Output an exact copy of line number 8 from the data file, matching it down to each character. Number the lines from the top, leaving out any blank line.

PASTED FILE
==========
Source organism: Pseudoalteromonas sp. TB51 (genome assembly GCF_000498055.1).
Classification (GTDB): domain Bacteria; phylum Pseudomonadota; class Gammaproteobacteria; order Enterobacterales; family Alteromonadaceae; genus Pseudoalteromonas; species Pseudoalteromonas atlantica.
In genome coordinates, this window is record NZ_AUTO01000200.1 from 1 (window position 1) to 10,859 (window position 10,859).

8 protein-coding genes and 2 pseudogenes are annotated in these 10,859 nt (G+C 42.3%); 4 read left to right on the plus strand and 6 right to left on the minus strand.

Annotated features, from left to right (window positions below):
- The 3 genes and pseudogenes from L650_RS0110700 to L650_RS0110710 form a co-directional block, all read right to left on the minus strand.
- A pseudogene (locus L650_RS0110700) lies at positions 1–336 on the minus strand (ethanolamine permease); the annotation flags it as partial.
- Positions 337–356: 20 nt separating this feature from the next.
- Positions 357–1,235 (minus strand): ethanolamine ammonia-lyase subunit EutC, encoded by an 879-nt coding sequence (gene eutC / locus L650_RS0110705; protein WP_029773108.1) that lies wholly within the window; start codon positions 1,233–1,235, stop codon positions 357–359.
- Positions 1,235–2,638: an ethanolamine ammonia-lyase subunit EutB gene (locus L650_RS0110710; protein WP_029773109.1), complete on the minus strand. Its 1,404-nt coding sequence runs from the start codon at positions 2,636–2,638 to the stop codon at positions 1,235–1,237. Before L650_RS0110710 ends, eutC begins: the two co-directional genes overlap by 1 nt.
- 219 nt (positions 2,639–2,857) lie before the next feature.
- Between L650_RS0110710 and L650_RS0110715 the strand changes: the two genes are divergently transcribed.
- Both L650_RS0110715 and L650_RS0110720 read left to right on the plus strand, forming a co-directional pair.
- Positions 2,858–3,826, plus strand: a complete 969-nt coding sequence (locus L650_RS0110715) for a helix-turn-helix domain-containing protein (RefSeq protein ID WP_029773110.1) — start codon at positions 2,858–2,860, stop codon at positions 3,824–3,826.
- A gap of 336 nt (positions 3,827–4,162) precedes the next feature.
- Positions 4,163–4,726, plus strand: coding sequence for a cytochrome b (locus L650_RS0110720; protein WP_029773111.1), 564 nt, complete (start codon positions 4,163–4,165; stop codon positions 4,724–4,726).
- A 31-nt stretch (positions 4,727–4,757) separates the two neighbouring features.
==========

- Positions 337–356: 20 nt separating this feature from the next.